The (Elusive) Art of Figure Skating

Synthesising the worlds of figure skating, dance and music

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Photo: Malcolm Johnson

The (Elusive) Art of Figure Skating is a holistic theatre-based production featuring Gary Beacom on rollerblades alongside Jesse Bannister, musicians, dancers and storyteller, with use of film projection.

A synthesis of the worlds of figure skating, dance and music, the work appeals to diverse audiences, both those familiar with ice-skating and those new to the artform. It aims to inspire the next generation of ice skaters and to re-engage with the creativity underpinning figure skating, an artform which has been all but lost as the sport has become increasingly dominated by a narrow set of technical rules, at the expense of its aesthetic tradition.

Developed by Balbir Singh in collaboration with Gary Beacom and BSDC composer-in-residence Jesse Bannister, The (Elusive) Art of Figure Skating brings the kind of artistic sensibility one expects in dance back into the world of figure skating. As Gary explains: “I listen to the rhythm. And I stay on the rhythm the whole time. I listen to the melodies. I try to hit the highlights. I feel the character of the music. Figure skaters generally can benefit greatly by emulating the musical interpretation that prevails in off-ice dance forms.”

This is exactly the sort of cross-artform exploration that excites Balbir Singh:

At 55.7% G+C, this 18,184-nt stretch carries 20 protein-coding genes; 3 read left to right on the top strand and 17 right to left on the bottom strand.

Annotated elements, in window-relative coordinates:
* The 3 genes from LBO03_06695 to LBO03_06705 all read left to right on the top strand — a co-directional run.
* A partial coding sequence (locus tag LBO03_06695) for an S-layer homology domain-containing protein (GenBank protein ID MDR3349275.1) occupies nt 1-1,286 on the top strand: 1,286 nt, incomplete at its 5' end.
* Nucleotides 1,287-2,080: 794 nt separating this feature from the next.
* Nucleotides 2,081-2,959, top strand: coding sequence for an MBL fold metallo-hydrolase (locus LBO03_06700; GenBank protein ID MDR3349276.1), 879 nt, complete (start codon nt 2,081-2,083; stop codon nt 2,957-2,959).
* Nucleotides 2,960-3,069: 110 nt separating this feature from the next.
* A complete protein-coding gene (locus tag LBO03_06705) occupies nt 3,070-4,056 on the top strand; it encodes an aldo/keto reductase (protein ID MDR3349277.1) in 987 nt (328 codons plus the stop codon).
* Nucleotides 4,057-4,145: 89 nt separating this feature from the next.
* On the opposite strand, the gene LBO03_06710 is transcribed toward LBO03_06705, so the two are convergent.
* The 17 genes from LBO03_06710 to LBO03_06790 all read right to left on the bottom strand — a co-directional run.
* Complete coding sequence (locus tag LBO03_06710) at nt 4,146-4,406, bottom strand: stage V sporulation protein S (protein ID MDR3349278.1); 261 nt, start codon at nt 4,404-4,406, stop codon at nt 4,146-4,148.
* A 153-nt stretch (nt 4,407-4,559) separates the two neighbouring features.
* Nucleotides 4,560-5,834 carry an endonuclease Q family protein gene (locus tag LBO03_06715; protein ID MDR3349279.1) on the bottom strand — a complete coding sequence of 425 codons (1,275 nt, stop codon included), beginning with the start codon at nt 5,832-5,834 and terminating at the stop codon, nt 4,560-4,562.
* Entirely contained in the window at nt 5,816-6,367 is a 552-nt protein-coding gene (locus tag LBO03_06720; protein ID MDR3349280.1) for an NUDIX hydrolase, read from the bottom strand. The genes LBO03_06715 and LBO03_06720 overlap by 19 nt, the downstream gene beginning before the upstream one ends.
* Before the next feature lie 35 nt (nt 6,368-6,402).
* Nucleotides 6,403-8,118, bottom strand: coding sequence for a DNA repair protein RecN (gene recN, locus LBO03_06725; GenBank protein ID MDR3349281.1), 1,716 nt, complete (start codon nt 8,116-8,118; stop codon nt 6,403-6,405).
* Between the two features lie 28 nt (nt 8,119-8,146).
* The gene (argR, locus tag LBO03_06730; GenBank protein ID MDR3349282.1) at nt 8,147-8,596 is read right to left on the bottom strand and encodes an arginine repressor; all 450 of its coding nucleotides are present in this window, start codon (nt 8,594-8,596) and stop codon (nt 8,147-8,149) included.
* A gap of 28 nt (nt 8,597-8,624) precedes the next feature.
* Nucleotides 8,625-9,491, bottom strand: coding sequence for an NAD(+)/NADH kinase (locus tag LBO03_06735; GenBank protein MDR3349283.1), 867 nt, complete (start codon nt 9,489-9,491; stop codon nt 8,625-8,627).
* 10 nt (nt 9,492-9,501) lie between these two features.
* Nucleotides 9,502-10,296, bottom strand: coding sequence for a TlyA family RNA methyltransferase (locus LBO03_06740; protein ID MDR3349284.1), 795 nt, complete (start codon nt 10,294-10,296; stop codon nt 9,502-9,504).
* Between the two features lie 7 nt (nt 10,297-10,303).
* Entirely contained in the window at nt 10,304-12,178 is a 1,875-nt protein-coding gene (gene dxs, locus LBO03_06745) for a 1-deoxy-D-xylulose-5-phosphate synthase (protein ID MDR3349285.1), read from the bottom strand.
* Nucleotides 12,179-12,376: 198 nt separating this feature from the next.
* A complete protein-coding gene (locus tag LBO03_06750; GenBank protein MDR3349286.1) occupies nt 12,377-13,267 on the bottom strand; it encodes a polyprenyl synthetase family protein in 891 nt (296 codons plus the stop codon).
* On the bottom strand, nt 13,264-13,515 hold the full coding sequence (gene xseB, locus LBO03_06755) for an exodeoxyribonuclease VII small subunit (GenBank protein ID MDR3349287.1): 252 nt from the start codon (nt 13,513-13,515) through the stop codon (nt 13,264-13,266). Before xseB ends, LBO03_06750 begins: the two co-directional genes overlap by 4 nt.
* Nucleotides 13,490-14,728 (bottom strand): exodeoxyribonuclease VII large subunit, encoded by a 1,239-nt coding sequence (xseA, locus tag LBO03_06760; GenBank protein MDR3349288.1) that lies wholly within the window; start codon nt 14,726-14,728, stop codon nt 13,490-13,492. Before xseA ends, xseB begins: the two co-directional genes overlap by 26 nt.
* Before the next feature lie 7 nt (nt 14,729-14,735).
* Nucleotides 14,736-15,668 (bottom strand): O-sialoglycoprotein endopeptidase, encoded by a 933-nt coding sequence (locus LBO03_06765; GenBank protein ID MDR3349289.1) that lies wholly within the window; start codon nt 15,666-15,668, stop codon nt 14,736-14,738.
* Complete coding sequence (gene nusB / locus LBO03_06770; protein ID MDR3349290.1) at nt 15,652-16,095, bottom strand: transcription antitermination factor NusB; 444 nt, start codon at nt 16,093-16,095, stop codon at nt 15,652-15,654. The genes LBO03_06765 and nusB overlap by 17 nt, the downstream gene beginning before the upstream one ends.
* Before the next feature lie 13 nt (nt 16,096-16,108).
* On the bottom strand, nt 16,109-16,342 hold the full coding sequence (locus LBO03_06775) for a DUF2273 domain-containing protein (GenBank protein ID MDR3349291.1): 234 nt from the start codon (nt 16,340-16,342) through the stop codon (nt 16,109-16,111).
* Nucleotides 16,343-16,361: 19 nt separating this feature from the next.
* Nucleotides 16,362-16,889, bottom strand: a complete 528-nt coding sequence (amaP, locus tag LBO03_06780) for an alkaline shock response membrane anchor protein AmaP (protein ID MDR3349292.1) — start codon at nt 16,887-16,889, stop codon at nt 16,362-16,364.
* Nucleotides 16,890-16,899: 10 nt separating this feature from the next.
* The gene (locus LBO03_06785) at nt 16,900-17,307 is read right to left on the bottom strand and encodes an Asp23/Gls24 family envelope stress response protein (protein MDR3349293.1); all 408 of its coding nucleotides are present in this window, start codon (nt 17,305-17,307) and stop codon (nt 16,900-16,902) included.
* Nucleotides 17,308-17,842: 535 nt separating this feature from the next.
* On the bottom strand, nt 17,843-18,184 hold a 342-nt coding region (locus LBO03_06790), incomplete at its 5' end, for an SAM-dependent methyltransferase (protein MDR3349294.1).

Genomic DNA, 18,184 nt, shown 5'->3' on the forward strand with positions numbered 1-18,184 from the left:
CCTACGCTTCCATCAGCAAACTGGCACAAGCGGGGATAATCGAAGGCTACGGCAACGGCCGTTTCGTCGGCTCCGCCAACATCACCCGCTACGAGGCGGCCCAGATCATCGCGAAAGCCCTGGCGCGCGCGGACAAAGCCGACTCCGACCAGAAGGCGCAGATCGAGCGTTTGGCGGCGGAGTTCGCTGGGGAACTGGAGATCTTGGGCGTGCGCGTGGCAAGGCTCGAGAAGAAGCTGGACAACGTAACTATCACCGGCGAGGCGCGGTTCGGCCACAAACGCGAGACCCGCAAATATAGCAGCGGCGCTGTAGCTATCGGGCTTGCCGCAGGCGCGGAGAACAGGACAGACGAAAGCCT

“For me, The (Elusive) Art of Figure Skating makes a connection between two apparently different worlds that are – in reality – surprisingly similar. In the world of figure skating Gary Beacom is the ‘quintessential independent’. So this is a piece about his relationship with his creativity, his technical skill and artistry, a unique mind exploring what it means to be human on ice with such extraordinary talent as recognised the world over, pushing against the conformity of the ice skating world. Yet it is also a universal story of the artist as a lone figure battling, warrior-like (whether on the ice or the stage) to express his creativity, in the face of what the wider world expects of him.”

Developing the music for the piece, Jesse Bannister has found the experience of ‘composing on ice’ stimulating: “Our environment can be a major factor defining how we move and sound. As a space the ice is cold yet welcoming, the sound feels the space and it is given in echoed tones. Movements are enhanced by the bleakness of the ice, and the speed of the skater’s blade is a new dynamic to compose for.”

More about The (Elusive) Art of Figure Skating

“I would drive a million miles to watch him skate. This guy is an orchestra leader with his feet.”

Cynthia Ullmark, Canadian figure skating coach, on Gary Beacom

Photo: Malcom Johnson

BSDC: The work